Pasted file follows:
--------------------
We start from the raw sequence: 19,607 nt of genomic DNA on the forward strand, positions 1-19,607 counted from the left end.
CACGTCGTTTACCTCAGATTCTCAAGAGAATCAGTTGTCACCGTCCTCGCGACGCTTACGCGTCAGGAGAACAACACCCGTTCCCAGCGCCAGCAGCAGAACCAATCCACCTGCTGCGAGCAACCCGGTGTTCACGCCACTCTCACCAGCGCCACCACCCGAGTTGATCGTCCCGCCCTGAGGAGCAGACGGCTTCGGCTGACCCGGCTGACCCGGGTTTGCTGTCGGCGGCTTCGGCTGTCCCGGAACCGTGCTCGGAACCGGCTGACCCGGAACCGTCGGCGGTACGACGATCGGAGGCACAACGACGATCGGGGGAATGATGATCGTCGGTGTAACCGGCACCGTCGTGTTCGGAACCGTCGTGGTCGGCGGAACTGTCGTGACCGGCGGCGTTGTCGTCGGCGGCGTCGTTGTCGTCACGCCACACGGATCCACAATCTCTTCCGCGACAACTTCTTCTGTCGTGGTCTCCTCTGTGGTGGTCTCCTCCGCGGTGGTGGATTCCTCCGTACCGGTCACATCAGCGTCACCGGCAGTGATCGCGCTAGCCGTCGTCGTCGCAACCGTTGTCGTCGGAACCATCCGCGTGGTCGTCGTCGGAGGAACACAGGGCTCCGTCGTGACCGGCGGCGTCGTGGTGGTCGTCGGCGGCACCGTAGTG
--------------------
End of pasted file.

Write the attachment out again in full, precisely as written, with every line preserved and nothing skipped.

We start from the raw sequence: 19,607 nt of genomic DNA on the forward strand, positions 1-19,607 counted from the left end.
CACGTCGTTTACCTCAGATTCTCAAGAGAATCAGTTGTCACCGTCCTCGCGACGCTTACGCGTCAGGAGAACAACACCCGTTCCCAGCGCCAGCAGCAGAACCAATCCACCTGCTGCGAGCAACCCGGTGTTCACGCCACTCTCACCAGCGCCACCACCCGAGTTGATCGTCCCGCCCTGAGGAGCAGACGGCTTCGGCTGACCCGGCTGACCCGGGTTTGCTGTCGGCGGCTTCGGCTGTCCCGGAACCGTGCTCGGAACCGGCTGACCCGGAACCGTCGGCGGTACGACGATCGGAGGCACAACGACGATCGGGGGAATGATGATCGTCGGTGTAACCGGCACCGTCGTGTTCGGAACCGTCGTGGTCGGCGGAACTGTCGTGACCGGCGGCGTTGTCGTCGGCGGCGTCGTTGTCGTCACGCCACACGGATCCACAATCTCTTCCGCGACAACTTCTTCTGTCGTGGTCTCCTCTGTGGTGGTCTCCTCCGCGGTGGTGGATTCCTCCGTACCGGTCACATCAGCGTCACCGGCAGTGATCGCGCTAGCCGTCGTCGTCGCAACCGTTGTCGTCGGAACCATCCGCGTGGTCGTCGTCGGAGGAACACAGGGCTCCGTCGTGACCGGCGGCGTCGTGGTGGTCGTCGGCGGCACCGTAGTG